N2 - Hydrogel scaffolding of stem cells is a promising strategy to overcome initial cell loss and manipulate cell function post-transplantation. Matrix degradation is a requirement for downstream cell differentiation and functional tissue integration, which determines therapeutic outcome. Therefore, monitoring of hydrogel degradation is essential for scaffolded cell replacement therapies. It is shown here that chemical exchange saturation transfer magnetic resonance imaging (CEST MRI) can be used as a label-free imaging platform for monitoring the degradation of crosslinked hydrogels containing gelatin (Gel) and hyaluronic acid (HA), of which the stiffness can be fine-tuned by varying the ratio of the Gel:HA. By labeling Gel and HA with two different near-infrared (NIR) dyes having distinct emission frequencies, it is shown here that the HA signal remains stable for 42 days, while the Gel signal gradually decreases to <25% of its initial value at this time point. Both imaging modalities are in excellent agreement for both the time course and relative value of CEST MRI and NIR signals (R2 = 0.94). These findings support the further use of CEST MRI for monitoring biodegradation and optimizing of gelatin-containing hydrogels in a label-free manner.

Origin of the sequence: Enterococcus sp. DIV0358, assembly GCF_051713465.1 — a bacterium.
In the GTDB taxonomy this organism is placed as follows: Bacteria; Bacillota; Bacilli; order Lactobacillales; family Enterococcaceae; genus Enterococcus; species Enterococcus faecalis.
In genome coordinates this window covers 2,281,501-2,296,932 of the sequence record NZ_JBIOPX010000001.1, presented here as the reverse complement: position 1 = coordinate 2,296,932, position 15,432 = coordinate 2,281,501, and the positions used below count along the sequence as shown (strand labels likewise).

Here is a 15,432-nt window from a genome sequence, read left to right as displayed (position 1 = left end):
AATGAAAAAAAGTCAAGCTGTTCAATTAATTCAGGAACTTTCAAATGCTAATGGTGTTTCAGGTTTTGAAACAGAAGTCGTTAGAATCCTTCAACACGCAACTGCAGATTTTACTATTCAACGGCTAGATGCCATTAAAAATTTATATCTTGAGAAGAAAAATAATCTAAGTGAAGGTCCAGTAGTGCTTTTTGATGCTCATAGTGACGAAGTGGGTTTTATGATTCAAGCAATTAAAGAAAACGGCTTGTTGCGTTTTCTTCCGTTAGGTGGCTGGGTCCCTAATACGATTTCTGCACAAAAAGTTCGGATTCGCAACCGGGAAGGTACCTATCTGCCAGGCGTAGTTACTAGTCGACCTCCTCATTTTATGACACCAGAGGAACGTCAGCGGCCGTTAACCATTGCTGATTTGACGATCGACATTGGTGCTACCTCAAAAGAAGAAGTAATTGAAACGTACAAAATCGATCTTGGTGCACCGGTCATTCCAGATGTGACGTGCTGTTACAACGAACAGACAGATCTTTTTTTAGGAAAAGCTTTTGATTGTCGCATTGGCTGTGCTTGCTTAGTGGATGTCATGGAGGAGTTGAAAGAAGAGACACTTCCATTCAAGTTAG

AB - Hydrogel scaffolding of stem cells is a promising strategy to overcome initial cell loss and manipulate cell function post-transplantation. Matrix degradation is a requirement for downstream cell differentiation and functional tissue integration, which determines therapeutic outcome. Therefore, monitoring of hydrogel degradation is essential for scaffolded cell replacement therapies. It is shown here that chemical exchange saturation transfer magnetic resonance imaging (CEST MRI) can be used as a label-free imaging platform for monitoring the degradation of crosslinked hydrogels containing gelatin (Gel) and hyaluronic acid (HA), of which the stiffness can be fine-tuned by varying the ratio of the Gel:HA. By labeling Gel and HA with two different near-infrared (NIR) dyes having distinct emission frequencies, it is shown here that the HA signal remains stable for 42 days, while the Gel signal gradually decreases to <25% of its initial value at this time point. Both imaging modalities are in excellent agreement for both the time course and relative value of CEST MRI and NIR signals (R2 = 0.94). These findings support the further use of CEST MRI for monitoring biodegradation and optimizing of gelatin-containing hydrogels in a label-free manner.

KW - biodegradation

KW - CEST MRI

KW - gelatin

KW - hyaluronic acid

KW - hydrogels

KW - NIR imaging

KW - scaffolds

UR - http://www.scopus.com/inward/record.url?scp=85068648634&partnerID=8YFLogxK

UR - http://www.scopus.com/inward/citedby.url?scp=85068648634&partnerID=8YFLogxK

U2 - 10.1002/adfm.201903753

DO - 10.1002/adfm.201903753

M3 - Article

AN - SCOPUS:85068648634

JO - Advanced Functional Materials

JF - Advanced Functional Materials

SN - 1616-301X

M1 - 1903753

ER -